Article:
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EU unveils plan for ‘biggest ban ever’ on dangerous chemicals

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Thousands of products chemicals potentially harmful they could soon be banned in Europe as a result of restrictions that even environmental activists have called “the strictest yet”.

Earlier this year, scientists warned that chemical contamination had crossed a “limit planetary” that could end in the collapse of ecosystems around the world. For example, they consider that this situation is affecting the decline in human fertility rates and is behind more than two million deaths a year.

The “restrictions roadmap” of the EU published on Monday April 25 was conceived as a first step to ban toxic substances linked to cancer, hormonal disruption, reproductive disorders, obesity, diabetes and other diseases.

The industry believes that even 12,000 substances could finally disappear with this proposal, which would constitute, according to the experts of the European Environmental Office (BSE), the “world’s largest ban on toxic chemicals”.

Tatiana Santos, the office’s chemicals policy manager, has commented that “EU chemical controls are usually painfully slow, but the EU is planning the boldest detox we’ve ever seen. The petrochemical industry is shocked by what is now on the table. It promises to improve the safety of nearly all manufactured products and rapidly reduce the chemical density of our schools, homes and workplaces.”

The plan focuses for the first time on entire classes of chemicalsincluding all flame retardants, bisphenols, PVC plastics, toxic chemicals in single-use diapers, and PFAS, which are also known as “forever chemicals” because of the time they take to naturally degrade.

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For its part, the industry argues that the plan’s approach could affect products sold to the public, such as sun creams and perfumes, that can use a lot of synthetic substances. “Many different ingredients fall into the group of skin sensitizers, so a wide range of cosmetic products would potentially be affected,” said John Chave, CEO of Cosmetics Europe, a trade body. “The effect on consumers would be that there would potentially be less variety in cosmetic products without any safety benefit because the ingredients were already safe,” Chave said.

Beyond the cosmeticsaffected products could include paintings, products from cleaning, adhesives, lubricants Y pesticides. Europe’s Reach system is already the world’s most extensive chemical registry, and the new bans could affect more than a quarter of the industry’s annual turnover. This would mean around €500 billion (£420 billion) per year, according to a study by trade group Cefic.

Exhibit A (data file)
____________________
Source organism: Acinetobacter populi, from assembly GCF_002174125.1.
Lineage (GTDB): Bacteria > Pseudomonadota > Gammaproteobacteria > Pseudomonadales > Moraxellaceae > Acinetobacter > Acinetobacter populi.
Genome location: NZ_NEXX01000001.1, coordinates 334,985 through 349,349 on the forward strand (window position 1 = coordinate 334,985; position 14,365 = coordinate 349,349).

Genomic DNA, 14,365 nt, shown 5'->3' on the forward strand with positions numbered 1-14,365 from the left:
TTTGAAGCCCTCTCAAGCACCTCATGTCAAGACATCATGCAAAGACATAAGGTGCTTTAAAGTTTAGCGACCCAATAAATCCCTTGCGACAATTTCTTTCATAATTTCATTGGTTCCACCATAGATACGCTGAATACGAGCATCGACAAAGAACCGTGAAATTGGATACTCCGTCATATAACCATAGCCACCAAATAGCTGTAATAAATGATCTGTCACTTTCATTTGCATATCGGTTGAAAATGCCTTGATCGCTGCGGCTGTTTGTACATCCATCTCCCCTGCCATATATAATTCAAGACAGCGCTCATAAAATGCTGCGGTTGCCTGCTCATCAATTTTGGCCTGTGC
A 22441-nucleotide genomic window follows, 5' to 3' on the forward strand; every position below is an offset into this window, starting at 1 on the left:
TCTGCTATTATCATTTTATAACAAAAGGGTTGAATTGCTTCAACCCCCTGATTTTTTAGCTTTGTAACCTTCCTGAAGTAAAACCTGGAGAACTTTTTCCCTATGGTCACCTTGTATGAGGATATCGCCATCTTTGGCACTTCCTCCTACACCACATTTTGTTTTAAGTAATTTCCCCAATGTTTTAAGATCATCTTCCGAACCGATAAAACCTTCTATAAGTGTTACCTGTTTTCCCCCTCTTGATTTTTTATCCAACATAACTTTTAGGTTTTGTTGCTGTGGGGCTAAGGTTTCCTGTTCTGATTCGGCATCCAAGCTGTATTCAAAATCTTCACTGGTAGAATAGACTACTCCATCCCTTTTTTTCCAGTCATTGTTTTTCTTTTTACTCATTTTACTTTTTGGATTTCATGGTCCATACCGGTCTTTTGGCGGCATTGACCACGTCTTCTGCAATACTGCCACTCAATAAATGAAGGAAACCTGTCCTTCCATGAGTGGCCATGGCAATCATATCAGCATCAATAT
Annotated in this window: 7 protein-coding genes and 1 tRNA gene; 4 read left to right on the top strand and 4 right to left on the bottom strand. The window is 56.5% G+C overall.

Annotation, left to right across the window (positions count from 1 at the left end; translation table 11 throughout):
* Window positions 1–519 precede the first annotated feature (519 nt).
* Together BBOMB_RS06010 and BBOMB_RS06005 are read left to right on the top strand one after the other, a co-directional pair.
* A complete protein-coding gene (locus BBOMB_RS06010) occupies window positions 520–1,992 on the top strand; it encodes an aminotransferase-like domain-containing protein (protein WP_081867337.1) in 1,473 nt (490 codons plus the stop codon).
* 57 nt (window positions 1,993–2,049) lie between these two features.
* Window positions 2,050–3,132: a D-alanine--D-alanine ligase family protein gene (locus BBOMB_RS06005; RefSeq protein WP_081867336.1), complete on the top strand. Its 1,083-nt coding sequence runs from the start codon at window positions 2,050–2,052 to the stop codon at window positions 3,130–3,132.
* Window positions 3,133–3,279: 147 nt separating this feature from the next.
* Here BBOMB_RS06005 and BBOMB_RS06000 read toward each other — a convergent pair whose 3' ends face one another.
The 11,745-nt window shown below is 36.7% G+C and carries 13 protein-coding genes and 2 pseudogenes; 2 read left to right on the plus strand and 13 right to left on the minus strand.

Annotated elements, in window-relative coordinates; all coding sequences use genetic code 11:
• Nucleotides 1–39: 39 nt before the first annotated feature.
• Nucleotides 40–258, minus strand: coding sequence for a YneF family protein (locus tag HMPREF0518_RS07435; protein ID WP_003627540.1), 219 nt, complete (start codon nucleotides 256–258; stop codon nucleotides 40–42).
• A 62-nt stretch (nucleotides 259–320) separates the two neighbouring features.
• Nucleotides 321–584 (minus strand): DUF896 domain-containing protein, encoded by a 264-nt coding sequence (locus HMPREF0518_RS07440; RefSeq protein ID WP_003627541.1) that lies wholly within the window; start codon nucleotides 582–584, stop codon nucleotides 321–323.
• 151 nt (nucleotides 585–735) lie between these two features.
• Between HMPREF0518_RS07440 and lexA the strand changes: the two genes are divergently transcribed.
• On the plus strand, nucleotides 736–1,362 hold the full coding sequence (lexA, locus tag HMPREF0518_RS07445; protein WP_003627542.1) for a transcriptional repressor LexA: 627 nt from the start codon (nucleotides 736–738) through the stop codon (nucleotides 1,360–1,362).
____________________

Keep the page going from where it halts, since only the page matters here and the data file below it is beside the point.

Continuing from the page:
The industry advocates an approach more specific constraintshowever, the European Chemicals Agency favors treating chemicals in groups because chemical companies have avoided many times bans on individual chemicals by changing their composition to create sister substances that can also be dangerous, but then require long legislative battles to regulate.

This industry tactic, known as “substitution regrettable“, has been criticized by environmental groups for allowing the replacement of substances such as bisphenol A, which disrupts the endocrine system, by other bisphenols. Santos described it as “an cynical and irresponsible tactic by the chemical industry to replace the most harmful banned chemicals with equally harmful ones that are not yet on the regulatory radar. “We have witnessed an unfortunate pattern of substitution for decades to avoid regulation,” he commented.

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More than 190 million synthetic chemicals they are registered worldwide and, on average, a new industrial chemical is created every 1.4 seconds. The UN says it expects the industry’s global value to be more than $5bn (£3.9bn) double by 2030 and quadruple by 2060.

The EU Commissioner for the Environment, Virginijus Sinkevičius, has commented that the new restrictions “are aimed at reduce the exposure of people and the environment to some of the most harmful chemicalsaddressing a wide range of its uses.

The EU Commissioner for Internal Markets, Thierry Breton, comments that achieving a toxic-free environment would require transparency Y visibility of the commission. “The restrictions roadmap provides that visibility and allows companies and other stakeholders to be better prepared for possible future restrictions”.

Industrial giants such as BASF, Bayer, Dow Chemicals and ExxonMobil used millions of tons of chemicals without completing safety checks between 2014 and 2019, according to research by German environmentalists.

Reference article: https://www.theguardian.com/environment/2022/apr/25/eu-unveils-plan-largest-ever-ban-on-dangerous-chemicals

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